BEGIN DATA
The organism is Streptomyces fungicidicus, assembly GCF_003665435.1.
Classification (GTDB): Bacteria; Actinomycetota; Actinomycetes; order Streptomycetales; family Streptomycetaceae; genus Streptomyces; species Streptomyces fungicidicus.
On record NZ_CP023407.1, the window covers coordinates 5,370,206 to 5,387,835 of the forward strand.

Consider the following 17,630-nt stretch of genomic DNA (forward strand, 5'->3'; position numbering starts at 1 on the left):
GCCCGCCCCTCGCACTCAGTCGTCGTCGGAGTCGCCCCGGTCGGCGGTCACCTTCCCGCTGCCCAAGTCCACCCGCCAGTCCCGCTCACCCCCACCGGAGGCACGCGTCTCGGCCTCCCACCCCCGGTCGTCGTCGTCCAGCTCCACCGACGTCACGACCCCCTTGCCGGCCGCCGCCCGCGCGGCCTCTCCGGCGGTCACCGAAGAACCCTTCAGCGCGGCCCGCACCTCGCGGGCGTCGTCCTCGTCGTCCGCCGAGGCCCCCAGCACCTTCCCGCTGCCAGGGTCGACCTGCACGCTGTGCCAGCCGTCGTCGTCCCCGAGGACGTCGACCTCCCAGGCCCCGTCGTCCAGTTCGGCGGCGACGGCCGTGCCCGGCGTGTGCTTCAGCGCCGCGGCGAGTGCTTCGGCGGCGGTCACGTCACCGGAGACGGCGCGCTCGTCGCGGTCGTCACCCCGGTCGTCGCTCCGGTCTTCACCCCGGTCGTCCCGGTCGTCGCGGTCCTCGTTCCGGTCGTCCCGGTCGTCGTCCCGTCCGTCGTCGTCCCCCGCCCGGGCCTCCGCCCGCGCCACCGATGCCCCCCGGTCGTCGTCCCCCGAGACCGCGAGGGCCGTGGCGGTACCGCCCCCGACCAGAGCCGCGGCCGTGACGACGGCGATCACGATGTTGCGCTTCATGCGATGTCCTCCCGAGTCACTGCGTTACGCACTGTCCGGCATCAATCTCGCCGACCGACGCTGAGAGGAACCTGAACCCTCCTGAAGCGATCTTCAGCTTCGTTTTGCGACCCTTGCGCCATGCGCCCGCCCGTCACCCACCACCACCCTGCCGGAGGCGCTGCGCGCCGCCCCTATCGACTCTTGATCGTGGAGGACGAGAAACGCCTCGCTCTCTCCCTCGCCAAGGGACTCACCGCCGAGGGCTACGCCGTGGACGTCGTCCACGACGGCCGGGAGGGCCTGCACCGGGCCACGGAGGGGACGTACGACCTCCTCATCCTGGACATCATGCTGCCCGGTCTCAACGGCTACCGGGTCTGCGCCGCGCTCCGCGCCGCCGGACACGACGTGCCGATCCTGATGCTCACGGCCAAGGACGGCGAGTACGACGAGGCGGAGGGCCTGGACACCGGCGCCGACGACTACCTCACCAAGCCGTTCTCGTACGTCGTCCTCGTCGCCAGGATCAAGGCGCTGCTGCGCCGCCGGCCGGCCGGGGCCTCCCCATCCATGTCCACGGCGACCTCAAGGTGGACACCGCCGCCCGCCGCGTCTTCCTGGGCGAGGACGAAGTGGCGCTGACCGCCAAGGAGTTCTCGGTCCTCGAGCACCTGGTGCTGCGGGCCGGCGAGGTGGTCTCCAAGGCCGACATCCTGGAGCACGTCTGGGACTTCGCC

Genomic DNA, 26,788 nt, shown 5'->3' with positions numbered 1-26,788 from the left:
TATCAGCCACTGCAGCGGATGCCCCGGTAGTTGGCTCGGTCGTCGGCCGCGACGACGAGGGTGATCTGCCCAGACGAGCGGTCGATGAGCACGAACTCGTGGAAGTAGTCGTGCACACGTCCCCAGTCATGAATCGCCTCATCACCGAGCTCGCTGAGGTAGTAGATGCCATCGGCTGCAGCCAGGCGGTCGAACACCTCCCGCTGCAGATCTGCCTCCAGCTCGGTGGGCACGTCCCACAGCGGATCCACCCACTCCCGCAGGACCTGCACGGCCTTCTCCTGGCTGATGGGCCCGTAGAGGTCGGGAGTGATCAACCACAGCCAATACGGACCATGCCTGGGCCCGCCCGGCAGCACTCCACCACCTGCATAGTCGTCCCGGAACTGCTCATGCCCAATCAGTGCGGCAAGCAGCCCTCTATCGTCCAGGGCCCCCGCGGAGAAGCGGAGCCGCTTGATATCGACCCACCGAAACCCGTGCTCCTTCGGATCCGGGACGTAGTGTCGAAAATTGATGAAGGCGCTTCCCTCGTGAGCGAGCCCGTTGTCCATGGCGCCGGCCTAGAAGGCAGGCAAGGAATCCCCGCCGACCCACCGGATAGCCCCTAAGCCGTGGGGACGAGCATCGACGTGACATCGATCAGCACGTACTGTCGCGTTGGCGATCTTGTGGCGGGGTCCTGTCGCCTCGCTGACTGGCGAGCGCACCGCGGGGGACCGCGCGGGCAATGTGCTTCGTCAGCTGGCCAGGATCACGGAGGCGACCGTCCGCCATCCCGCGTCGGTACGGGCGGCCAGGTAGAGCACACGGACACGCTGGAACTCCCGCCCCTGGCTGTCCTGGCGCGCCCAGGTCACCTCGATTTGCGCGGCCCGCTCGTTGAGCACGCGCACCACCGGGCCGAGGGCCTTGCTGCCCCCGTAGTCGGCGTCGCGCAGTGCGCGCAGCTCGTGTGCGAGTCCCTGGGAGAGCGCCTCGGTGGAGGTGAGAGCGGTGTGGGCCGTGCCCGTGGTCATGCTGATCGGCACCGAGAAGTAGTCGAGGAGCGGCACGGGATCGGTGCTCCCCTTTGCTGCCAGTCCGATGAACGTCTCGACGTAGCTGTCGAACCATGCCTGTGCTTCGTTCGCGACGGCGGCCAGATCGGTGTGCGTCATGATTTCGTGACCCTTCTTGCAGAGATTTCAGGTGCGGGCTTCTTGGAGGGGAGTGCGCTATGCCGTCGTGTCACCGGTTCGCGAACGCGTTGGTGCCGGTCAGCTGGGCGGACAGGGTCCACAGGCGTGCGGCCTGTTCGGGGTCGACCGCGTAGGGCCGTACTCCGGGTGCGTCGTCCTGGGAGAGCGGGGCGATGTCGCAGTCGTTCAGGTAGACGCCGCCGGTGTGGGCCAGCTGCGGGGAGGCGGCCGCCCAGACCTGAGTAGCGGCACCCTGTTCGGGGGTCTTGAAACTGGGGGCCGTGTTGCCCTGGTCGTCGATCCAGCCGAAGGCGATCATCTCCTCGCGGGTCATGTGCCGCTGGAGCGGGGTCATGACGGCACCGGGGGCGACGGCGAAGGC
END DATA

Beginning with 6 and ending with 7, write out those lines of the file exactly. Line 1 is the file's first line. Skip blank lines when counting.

Genomic DNA, 26,788 nt, shown 5'->3' with positions numbered 1-26,788 from the left:
TATCAGCCACTGCAGCGGATGCCCCGGTAGTTGGCTCGGTCGTCGGCCGCGACGACGAGGGTGATCTGCCCAGACGAGCGGTCGATGAGCACGAACTCGTGGAAGTAGTCGTGCACACGTCCCCAGTCATGAATCGCCTCATCACCGAGCTCGCTGAGGTAGTAGATGCCATCGGCTGCAGCCAGGCGGTCGAACACCTCCCGCTGCAGATCTGCCTCCAGCTCGGTGGGCACGTCCCACAGCGGATCCACCCACTCCCGCAGGACCTGCACGGCCTTCTCCTGGCTGATGGGCCCGTAGAGGTCGGGAGTGATCAACCACAGCCAATACGGACCATGCCTGGGCCCGCCCGGCAGCACTCCACCACCTGCATAGTCGTCCCGGAACTGCTCATGCCCAATCAGTGCGGCAAGCAGCCCTCTATCGTCCAGGGCCCCCGCGGAGAAGCGGAGCCGCTTGATATCGACCCACCGAAACCCGTGCTCCTTCGGATCCGGGACGTAGTGTCGAAAATTGATGAAGGCGCTTCCCTCGTGAGCGAGCCCGTTGTCCATGGCGCCGGCCTAGAAGGCAGGCAAGGAATCCCCGCCGACCCACCGGATAGCCCCTAAGCCGTGGGGACGAGCATCGACGTGACATCGATCAGCACGTACTGTCGCGTTGGCGATCTTGTGGCGGGGTCCTGTCGCCTCGCTGACTGGCGAGCGCACCGCGGGGGACCGCGCGGGCAATGTGCTTCGTCAGCTGGCCAGGATCACGGAGGCGACCGTCCGCCATCCCGCGTCGGTACGGGCGGCCAGGTAGAGCACACGGACACGCTGGAACTCCCGCCCCTGGCTGTCCTGGCGCGCCCAGGTCACCTCGATTTGCGCGGCCCGCTCGTTGAGCACGCGCACCACCGGGCCGAGGGCCTTGCTGCCCCCGTAGTCGGCGTCGCGCAGTGCGCGCAGCTCGTGTGCGAGTCCCTGGGAGAGCGCCTCGGTGGAGGTGAGAGCGGTGTGGGCCGTGCCCGTGGTCATGCTGATCGGCACCGAGAAGTAGTCGAGGAGCGGCACGGGATCGGTGCTCCCCTTTGCTGCCAGTCCGATGAACGTCTCGACGTAGCTGTCGAACCATGCCTGTGCTTCGTTCGCGACGGCGGCCAGATCGGTGTGCGTCATGATTTCGTGACCCTTCTTGCAGAGATTTCAGGTGCGGGCTTCTTGGAGGGGAGTGCGCTATGCCGTCGTGTCACCGGTTCGCGAACGCGTTGGTGCCGGTCAGCTGGGCGGACAGGGTCCACAGGCGTGCGGCCTGTTCGGGGTCGACCGCGTAGGGCCGTACTCCGGGTGCGTCGTCCTGGGAGAGCGGGGCGATGTCGCAGTCGTTCAGGTAGACGCCGCCGGTGTGGGCCAGCTGCGGGGAGGCGGCCGCCCAGACCTGAGTAGCGGCACCCTGTTCGGGGGTCTTGAAACTGGGGGCCGTGTTGCCCTGGTCGTCGATCCAGCCGAAGGCGATCATCTCCTCGCGGGTCATGTGCCGCTGGAGCGGGGTCATGACGGCACCGGGGGCGACGGCGAAGGC